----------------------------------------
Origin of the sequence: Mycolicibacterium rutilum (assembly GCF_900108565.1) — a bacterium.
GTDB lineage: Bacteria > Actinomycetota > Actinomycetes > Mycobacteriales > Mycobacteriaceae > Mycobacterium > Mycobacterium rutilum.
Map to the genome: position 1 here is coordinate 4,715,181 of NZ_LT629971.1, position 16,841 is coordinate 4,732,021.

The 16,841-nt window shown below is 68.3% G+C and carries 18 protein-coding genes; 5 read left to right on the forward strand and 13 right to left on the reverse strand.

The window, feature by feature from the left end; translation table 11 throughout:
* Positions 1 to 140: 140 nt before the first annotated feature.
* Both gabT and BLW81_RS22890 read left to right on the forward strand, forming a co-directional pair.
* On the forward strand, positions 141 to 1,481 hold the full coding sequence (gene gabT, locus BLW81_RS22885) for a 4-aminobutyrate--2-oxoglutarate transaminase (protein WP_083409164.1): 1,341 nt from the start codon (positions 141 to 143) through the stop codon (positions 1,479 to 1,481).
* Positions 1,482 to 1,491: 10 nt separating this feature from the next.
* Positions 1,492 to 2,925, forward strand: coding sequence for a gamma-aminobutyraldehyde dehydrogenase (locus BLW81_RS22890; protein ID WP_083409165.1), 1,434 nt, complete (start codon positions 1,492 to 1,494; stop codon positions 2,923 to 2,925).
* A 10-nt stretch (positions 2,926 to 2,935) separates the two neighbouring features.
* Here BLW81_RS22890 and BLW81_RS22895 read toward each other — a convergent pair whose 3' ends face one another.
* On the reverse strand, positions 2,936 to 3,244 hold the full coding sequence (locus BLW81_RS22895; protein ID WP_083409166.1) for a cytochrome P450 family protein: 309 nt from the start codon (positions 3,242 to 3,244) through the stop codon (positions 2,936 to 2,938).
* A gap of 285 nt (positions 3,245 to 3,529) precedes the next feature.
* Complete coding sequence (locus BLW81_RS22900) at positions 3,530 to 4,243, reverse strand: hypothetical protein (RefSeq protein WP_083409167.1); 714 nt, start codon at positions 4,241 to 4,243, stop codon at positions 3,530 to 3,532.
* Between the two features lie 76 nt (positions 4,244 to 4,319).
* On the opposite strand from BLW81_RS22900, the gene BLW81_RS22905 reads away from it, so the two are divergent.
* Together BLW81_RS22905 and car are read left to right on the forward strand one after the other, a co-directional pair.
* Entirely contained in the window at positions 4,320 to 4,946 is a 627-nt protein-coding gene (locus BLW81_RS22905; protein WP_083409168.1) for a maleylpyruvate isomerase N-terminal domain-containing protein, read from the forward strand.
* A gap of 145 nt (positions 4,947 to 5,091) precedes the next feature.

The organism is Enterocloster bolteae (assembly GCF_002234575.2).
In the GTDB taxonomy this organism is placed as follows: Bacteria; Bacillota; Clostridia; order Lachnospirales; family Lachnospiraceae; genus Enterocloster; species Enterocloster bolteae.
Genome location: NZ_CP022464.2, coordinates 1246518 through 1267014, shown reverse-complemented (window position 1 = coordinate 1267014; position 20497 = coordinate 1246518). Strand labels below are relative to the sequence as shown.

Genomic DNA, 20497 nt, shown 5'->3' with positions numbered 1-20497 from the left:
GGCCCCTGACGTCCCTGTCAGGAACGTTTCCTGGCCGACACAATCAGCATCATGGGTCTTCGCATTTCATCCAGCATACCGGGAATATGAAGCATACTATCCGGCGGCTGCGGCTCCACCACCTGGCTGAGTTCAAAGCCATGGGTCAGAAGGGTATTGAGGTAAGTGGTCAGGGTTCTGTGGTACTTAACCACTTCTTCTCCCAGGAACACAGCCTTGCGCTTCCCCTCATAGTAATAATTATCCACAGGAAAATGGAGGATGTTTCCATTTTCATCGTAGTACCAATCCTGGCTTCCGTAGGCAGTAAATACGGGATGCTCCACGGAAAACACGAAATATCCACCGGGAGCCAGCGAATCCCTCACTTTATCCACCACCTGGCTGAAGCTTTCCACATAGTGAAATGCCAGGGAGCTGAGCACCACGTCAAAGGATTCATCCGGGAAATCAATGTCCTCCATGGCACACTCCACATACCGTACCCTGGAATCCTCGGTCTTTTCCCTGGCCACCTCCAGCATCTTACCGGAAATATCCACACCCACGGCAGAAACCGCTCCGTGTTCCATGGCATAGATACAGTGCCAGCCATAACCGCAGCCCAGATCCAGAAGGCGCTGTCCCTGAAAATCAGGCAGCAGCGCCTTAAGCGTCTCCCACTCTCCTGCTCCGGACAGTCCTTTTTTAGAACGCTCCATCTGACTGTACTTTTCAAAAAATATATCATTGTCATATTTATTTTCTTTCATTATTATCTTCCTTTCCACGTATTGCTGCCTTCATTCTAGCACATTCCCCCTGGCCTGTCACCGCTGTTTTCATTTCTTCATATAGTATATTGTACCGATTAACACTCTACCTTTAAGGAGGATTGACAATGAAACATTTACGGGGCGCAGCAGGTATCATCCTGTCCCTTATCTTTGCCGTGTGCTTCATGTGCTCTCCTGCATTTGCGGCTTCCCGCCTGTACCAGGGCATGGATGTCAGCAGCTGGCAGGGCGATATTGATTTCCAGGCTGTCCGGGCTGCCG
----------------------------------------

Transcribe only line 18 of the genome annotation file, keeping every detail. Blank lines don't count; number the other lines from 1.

* Together BLW81_RS22905 and car are read left to right on the forward strand one after the other, a co-directional pair.